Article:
Meet the new Dean of Marymount’s College of Health and Education

New College of Health and Education Dean at Marymount


Marymount University welcomed Dr. Pamela Slaven-Lee in June 2023 as the new Dean of the College of Health and Education. With her vision and leadership, she hopes to propel students, faculty and staff towards continued success while simultaneously upholding the University’s mantra ‘Learn with Purpose’ through all of the College’s initiatives.

What was your career path before Marymount?

I actually was a nurse for 24 years, serving as a family nurse practitioner for 19 of those years. I started out as a clinician in rural Maine on the campus of a very small hospital in Machias. I probably never would have left Maine if I hadn’t married into the military, to my husband who is an active-duty Marine. Several military moves later, I ended up in the DMV area and just so happened to do some of my dissertation work on military families, which led to me working at Uniformed Services University — that’s how I ended up in academe. I took on several positions in academic leadership at other universities in the DMV area, and then finally I took on the deanship here at Marymount. I’m just incredibly fortunate to find myself in this position at such an incredible school.

What three words best describe you?

I think the three words that describe me are perseverance, humility and caring. I think humility is probably the most important leadership characteristic — you’ve got to be willing, in any type of leadership situation, to reflect upon how you’re contributing to either the success or the failure. And I think the College of Health and Education, and our four Schools — Counseling, Education, Health Sciences and Nursing — are all caring professions. Having the opportunity to be the Dean of this College, I hope I can be a great steward of all the opportunities here and help empower our fantastic directors and faculty to provide the best educational experience for all the students here.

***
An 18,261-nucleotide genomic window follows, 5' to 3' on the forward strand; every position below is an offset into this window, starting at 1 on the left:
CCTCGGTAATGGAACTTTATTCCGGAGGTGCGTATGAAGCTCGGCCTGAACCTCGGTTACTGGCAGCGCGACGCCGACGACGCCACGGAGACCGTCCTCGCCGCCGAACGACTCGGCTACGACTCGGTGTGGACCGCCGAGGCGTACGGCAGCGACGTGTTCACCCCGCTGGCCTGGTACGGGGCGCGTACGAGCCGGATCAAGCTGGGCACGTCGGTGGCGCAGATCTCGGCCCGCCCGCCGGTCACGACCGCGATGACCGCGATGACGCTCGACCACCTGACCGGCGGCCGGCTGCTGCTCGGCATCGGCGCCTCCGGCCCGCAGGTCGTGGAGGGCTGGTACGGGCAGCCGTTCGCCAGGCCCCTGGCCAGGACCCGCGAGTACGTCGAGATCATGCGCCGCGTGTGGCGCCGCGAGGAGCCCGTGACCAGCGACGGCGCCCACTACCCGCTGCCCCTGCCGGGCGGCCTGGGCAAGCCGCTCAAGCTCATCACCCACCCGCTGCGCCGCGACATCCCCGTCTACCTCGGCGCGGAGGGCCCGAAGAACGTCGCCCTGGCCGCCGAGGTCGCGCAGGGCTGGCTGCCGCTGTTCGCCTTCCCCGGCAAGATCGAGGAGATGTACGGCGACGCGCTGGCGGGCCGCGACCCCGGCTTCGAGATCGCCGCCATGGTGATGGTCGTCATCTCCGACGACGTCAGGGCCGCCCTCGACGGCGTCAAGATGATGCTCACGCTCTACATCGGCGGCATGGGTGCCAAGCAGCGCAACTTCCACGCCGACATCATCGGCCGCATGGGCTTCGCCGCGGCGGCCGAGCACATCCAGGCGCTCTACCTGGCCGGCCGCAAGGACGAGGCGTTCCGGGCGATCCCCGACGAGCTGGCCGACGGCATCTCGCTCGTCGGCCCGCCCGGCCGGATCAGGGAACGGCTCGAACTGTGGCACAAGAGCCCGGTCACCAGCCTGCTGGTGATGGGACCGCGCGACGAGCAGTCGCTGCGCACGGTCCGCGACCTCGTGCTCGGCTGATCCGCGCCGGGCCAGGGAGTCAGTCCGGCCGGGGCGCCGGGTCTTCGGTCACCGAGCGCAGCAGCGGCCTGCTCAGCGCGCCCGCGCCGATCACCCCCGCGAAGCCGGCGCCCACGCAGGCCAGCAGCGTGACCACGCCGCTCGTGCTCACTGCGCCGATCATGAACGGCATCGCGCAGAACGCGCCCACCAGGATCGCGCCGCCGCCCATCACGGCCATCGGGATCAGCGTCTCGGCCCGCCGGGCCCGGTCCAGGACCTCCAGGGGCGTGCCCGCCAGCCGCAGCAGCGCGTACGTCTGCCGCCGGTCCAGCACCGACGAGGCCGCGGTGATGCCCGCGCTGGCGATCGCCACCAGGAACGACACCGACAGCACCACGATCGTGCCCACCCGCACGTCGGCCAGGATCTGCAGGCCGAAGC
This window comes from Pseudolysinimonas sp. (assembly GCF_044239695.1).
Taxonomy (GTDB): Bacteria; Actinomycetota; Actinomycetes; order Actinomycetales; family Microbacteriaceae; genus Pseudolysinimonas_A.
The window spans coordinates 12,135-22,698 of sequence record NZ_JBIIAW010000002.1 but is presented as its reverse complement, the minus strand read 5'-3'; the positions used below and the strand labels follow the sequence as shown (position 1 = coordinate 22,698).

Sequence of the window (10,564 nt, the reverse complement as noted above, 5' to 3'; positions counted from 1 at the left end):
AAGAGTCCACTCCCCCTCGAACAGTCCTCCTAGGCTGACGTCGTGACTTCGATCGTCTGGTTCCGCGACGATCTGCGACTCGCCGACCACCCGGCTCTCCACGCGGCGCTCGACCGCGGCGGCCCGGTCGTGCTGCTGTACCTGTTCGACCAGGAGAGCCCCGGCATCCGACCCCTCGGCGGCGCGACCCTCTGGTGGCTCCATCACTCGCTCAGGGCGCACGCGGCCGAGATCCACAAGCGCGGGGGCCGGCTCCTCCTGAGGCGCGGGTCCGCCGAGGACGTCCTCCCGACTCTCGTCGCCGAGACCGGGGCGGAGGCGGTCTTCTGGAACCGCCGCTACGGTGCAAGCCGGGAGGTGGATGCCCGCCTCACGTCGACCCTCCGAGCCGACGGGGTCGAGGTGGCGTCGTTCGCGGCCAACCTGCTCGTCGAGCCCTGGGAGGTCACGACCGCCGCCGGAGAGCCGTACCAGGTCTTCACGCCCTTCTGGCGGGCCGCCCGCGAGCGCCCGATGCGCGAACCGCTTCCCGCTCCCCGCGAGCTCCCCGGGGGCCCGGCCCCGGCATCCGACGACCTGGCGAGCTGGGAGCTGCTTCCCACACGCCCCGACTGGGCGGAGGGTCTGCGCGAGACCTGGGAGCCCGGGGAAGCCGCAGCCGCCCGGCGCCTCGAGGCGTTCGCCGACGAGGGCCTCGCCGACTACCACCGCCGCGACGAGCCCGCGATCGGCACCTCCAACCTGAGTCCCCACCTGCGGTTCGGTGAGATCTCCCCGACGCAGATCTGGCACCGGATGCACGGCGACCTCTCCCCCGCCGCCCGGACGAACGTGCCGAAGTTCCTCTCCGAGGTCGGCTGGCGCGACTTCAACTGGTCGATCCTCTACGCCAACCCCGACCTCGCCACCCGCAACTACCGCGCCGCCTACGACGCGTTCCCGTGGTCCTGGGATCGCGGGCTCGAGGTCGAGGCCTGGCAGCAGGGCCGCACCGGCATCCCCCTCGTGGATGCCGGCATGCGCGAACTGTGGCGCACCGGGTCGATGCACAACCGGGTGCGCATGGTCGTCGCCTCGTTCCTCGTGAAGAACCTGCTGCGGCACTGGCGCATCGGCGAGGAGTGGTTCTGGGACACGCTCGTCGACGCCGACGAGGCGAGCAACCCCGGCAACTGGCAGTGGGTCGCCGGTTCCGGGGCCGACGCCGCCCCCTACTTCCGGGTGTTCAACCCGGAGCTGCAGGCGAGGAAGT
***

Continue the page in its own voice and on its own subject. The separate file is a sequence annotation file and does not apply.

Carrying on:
What is something surprising that is not on your résumé?

I’m very proud that my family started the Wreaths Across America organization about 30 years ago, and I’m very proud of my parents for their continued sustained work on that. I’m probably the only member of my immediate family who’s not very involved in the work of Wreaths Across America on a daily basis.

How do you define success at an academic institution?

I define success when those that I’m leading and those that I’m teaching don’t need me anymore. When I can step back and say “these students understand it, these faculty and staff understand it, they really get it,” and they’ve achieved a level of confidence such that they don’t need my help anymore. That’s what I’ve always found to be the most satisfying part of leading a team, teaching students or helping to manage or lead is when I’m not needed anymore and I’m able to step on to the next thing.

What drove your passion for higher education?